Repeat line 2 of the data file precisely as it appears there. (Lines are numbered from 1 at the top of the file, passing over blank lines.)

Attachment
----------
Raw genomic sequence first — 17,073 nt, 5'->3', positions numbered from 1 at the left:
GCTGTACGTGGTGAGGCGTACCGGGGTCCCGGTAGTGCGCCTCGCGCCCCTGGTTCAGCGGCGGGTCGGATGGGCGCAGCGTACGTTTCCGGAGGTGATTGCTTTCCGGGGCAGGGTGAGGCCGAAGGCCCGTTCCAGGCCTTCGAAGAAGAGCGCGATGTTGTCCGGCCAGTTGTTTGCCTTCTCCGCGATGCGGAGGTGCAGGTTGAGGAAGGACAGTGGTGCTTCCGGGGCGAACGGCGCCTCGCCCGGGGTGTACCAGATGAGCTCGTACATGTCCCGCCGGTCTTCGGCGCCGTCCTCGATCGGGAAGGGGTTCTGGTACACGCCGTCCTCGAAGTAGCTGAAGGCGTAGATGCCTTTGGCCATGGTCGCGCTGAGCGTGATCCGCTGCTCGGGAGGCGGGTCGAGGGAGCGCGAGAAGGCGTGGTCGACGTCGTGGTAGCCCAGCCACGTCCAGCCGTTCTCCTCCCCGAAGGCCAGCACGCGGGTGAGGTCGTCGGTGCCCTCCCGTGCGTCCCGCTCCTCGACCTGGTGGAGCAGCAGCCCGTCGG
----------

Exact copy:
GCTGTACGTGGTGAGGCGTACCGGGGTCCCGGTAGTGCGCCTCGCGCCCCTGGTTCAGCGGCGGGTCGGATGGGCGCAGCGTACGTTTCCGGAGGTGATTGCTTTCCGGGGCAGGGTGAGGCCGAAGGCCCGTTCCAGGCCTTCGAAGAAGAGCGCGATGTTGTCCGGCCAGTTGTTTGCCTTCTCCGCGATGCGGAGGTGCAGGTTGAGGAAGGACAGTGGTGCTTCCGGGGCGAACGGCGCCTCGCCCGGGGTGTACCAGATGAGCTCGTACATGTCCCGCCGGTCTTCGGCGCCGTCCTCGATCGGGAAGGGGTTCTGGTACACGCCGTCCTCGAAGTAGCTGAAGGCGTAGATGCCTTTGGCCATGGTCGCGCTGAGCGTGATCCGCTGCTCGGGAGGCGGGTCGAGGGAGCGCGAGAAGGCGTGGTCGACGTCGTGGTAGCCCAGCCACGTCCAGCCGTTCTCCTCCCCGAAGGCCAGCACGCGGGTGAGGTCGTCGGTGCCCTCCCGTGCGTCCCGCTCCTCGACCTGGTGGAGCAGCAGCCCGTCGG